2. If another person makes decisions for you or limits your options, then this is unhealthy. Being able to communicate your needs is essential to maintaining your own self-worth. How can another person possibly know what is good for you unless they have walked in your shoes? (handy hint here, they haven't and they can't for we all base our version of reality on our own experiences, understandings and values that are unique to us).
Start by being really clear about what your boundaries are in decision making. State what you want and keep it simple, don't try to over-explain or justify your reasons. Then state the consequences if this is not met.
I listened to an acquaintance tell the story of a car-buying experience she had recently. She had made the decision to purchase a car without her partner even though they had a good relationship, she felt that he was over-enthused about what he would want from a car and often didn't listen to her. She struggled to meet this enthusiasm in a way that he did listen and had often ended up buying other things that met his needs more than her own.
So she went off and purchased a new car without him, fully knowing that he would see this as a rejection. She prepared herself for this with very clear communication about why she felt the need to 'go it alone' and after the initial few moments he agreed that sometimes he would overstep the boundary and be a little too persuasive which resulted in her needing to exclude this persuasiveness from her experience in order to be able to buy the car that she wanted and needed for herself.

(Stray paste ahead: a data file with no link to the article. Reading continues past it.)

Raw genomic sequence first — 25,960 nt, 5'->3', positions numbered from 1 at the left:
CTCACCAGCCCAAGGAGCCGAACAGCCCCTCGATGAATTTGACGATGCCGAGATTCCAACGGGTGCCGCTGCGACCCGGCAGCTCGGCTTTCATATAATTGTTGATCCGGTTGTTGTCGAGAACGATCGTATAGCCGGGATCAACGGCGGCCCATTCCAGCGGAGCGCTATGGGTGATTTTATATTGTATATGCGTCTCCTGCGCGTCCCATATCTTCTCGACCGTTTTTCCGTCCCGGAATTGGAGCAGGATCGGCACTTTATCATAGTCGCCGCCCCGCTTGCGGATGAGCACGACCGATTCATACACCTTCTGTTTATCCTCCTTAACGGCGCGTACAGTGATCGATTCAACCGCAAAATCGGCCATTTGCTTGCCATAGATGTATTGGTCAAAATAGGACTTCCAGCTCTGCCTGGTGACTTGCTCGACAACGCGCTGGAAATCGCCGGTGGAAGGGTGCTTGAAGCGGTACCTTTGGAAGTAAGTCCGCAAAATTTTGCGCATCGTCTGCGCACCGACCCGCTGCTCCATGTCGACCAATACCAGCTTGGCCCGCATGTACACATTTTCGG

3. If your environment is keeping you down, then look to change the things that you can in order for you to feel better. For example, if your desk faces away from the window and you really appreciate being able to see outside, then see if you can move it around. If you face away from the door, but not knowing who is coming and going makes you feel on edge, then see if you can switch it about.
If your teenage children are intrusive later into the evening and you need 'me time' then set boundaries about what time they go up to their rooms so that you can have that space. If you have a demanding job and you need 'downtime' for half an hour when you first get in, then be clear about this need and let everyone know that you will be there for them when you've had the necessary 'downtime.'
If you find yourself in a situation where there are many adults under one roof, it is more important than ever for all involved to have healthy, clear and concise boundaries that are openly agreed upon. A situation that seems to be more commonplace with the difficulties getting on the property ladder or our freedoms being limited due to a global pandemic.
To finalise, being clear on what kind of boundaries are important to be set so that you aren't unintentionally creating an environment that is keeping you down, here is a list of the types of boundaries for your to consider and start changing if you think they are contributing to you feeling down:
- Physical boundaries: your body, privacy, and personal space.
- Emotional boundaries: requires you to know where you end and your partner/family begins.
- Sexual boundaries: your expectations around physical intimacy.
- Intellectual boundaries: this encompasses ideas and beliefs and showing respect for different views and ideas.
- Financial boundaries: around money, spending, saving and goals.
In summary, sometimes we need to take a step back and look at the bigger picture and ask ourselves a very important questions:
Who and what is playing a part in keeping this negative situation going and what can be done to change it?